Issues with Malaysia will be handled ‘calmly and constructively’: PM Lee

03-Jan-2019 Intellasia | Yahoo News Singapore | 6:00 AM Print This Post

Singapore will handle its disputes with Malaysia “calmly and constructively”, said prime minister Lee Hsien Loong on Monday (31 December).

Both nations “must manage specific problems, however difficult, while preserving the overall relationship”, said the 66-year-old leader in his New Year message.

“The way to do so is through equality and mutual respect, upholding international commitments and the rule of law,” he added.

Among the bilateral issues Lee addressed was Malaysia’s request to defer the High Speed Rail project, for which Singapore extended its cooperation to “accommodate their needs”.

However, he noted that the “new disputes on maritime boundaries, following provocative intrusions into our territorial waters, and on airspace, particularly the Instrument Landing System (ILS) rules for Seletar Airport, are more difficult to resolve”.

Lee also reiterated Singapore’s “clear” stand on Malaysia’s intention to revise the price of Johor water.

Spats inevitable between ‘close neighbours’

As “two close neighbours tightly bound by history, economics, culture and kinship”, Lee observed that such bilateral spats will inevitably arise from time to time.

“Older Singaporeans will remember that this is how we dealt with previous rough patches in bilateral relations.

“Each time we would unite as one people, and stand our ground calmly but firmly,” said Lee, who expressed confidence that Singaporeans would once again work together to keep relations with Malaysia stable.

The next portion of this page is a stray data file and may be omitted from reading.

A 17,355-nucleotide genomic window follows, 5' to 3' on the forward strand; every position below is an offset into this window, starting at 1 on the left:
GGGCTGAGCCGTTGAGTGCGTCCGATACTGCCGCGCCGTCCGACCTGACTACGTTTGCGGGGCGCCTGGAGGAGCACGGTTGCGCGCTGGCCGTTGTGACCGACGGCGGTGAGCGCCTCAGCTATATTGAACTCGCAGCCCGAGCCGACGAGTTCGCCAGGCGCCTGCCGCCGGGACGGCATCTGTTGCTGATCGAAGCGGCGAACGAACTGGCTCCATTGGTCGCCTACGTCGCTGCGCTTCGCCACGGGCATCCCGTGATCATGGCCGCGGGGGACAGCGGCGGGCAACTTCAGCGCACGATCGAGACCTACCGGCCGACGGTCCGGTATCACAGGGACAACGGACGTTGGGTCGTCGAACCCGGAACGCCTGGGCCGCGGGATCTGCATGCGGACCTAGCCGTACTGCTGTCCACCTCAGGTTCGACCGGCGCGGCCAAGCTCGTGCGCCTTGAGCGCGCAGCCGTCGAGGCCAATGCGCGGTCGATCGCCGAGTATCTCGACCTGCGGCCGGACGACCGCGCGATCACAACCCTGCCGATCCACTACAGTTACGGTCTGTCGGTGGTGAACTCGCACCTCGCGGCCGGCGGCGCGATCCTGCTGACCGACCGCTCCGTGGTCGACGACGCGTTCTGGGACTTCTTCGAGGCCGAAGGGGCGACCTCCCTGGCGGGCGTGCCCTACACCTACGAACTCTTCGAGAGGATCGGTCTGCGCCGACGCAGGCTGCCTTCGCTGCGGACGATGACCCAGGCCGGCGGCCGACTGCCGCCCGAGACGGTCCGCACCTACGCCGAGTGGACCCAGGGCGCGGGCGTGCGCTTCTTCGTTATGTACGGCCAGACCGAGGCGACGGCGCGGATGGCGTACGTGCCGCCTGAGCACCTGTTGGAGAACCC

Referring to Malaysia’s new government, which was formed in May, and Singapore’s crop of fourth-generation politicians, Lee also said he looks forward to “new leaders on both sides developing good working relations with one another”.

Economic uncertainties ahead, leadership transition

Lee opened his message noting that Singapore’s economy grew 3.3 per cent in 2018, which was “close to 2017, and above our expectations”.

While the government expects growth of 1.5 per cent to 3.5 per cent in 2019, there are also “major uncertainties in the global economy, with growing trade conflicts, nervous financial markets and signs of slowing growth”, he said.

Lee also observed how “significant headway” had been made in terms of Singapore’s leadership succession. Following a Cabinet reshuffle earlier this year, he noted that younger political office holders have been exposed to new responsibilities and are working together as a team.

“They have settled on (Finance minister) Heng Swee Keat as their leader, and supported Swee Keat’s choice of (Minister for Trade and Industry) Chan Chun Sing to be his deputy,” said Lee.

“This is a good outcome. It gives Singaporeans and foreigners alike confidence that Singapore will be in good hands over the long term, beyond the working lives of me and my senior colleagues.”


Category: Singapore

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